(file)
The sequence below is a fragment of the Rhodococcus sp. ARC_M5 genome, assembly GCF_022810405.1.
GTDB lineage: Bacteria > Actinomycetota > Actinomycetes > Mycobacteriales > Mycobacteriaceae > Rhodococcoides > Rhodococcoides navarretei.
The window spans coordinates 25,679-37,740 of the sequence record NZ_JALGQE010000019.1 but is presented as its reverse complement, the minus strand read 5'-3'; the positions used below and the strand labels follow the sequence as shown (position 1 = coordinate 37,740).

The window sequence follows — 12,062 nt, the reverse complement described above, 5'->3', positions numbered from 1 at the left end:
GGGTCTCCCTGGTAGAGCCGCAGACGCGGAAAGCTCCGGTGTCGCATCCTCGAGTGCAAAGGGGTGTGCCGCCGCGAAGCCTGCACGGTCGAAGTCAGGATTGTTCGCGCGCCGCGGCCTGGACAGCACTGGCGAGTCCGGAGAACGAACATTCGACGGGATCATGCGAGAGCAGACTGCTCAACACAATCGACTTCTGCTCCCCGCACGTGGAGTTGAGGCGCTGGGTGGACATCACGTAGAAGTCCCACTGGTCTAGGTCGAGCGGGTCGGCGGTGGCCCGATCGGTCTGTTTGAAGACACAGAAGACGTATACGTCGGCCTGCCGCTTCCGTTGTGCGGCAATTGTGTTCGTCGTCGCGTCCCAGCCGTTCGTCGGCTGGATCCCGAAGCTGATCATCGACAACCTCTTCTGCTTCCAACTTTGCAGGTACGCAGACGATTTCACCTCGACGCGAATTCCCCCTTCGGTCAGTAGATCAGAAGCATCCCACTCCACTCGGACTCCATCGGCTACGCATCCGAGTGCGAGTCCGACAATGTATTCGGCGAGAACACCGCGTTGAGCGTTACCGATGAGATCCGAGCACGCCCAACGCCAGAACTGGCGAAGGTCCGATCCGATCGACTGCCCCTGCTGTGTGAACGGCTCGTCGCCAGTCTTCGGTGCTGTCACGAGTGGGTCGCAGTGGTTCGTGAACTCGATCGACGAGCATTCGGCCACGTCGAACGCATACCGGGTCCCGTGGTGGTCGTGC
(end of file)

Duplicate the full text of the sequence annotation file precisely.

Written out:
The sequence below is a fragment of the Rhodococcus sp. ARC_M5 genome, assembly GCF_022810405.1.
GTDB lineage: Bacteria > Actinomycetota > Actinomycetes > Mycobacteriales > Mycobacteriaceae > Rhodococcoides > Rhodococcoides navarretei.
The window spans coordinates 25,679-37,740 of the sequence record NZ_JALGQE010000019.1 but is presented as its reverse complement, the minus strand read 5'-3'; the positions used below and the strand labels follow the sequence as shown (position 1 = coordinate 37,740).

The window sequence follows — 12,062 nt, the reverse complement described above, 5'->3', positions numbered from 1 at the left end:
GGGTCTCCCTGGTAGAGCCGCAGACGCGGAAAGCTCCGGTGTCGCATCCTCGAGTGCAAAGGGGTGTGCCGCCGCGAAGCCTGCACGGTCGAAGTCAGGATTGTTCGCGCGCCGCGGCCTGGACAGCACTGGCGAGTCCGGAGAACGAACATTCGACGGGATCATGCGAGAGCAGACTGCTCAACACAATCGACTTCTGCTCCCCGCACGTGGAGTTGAGGCGCTGGGTGGACATCACGTAGAAGTCCCACTGGTCTAGGTCGAGCGGGTCGGCGGTGGCCCGATCGGTCTGTTTGAAGACACAGAAGACGTATACGTCGGCCTGCCGCTTCCGTTGTGCGGCAATTGTGTTCGTCGTCGCGTCCCAGCCGTTCGTCGGCTGGATCCCGAAGCTGATCATCGACAACCTCTTCTGCTTCCAACTTTGCAGGTACGCAGACGATTTCACCTCGACGCGAATTCCCCCTTCGGTCAGTAGATCAGAAGCATCCCACTCCACTCGGACTCCATCGGCTACGCATCCGAGTGCGAGTCCGACAATGTATTCGGCGAGAACACCGCGTTGAGCGTTACCGATGAGATCCGAGCACGCCCAACGCCAGAACTGGCGAAGGTCCGATCCGATCGACTGCCCCTGCTGTGTGAACGGCTCGTCGCCAGTCTTCGGTGCTGTCACGAGTGGGTCGCAGTGGTTCGTGAACTCGATCGACGAGCATTCGGCCACGTCGAACGCATACCGGGTCCCGTGGTGGTCGTGC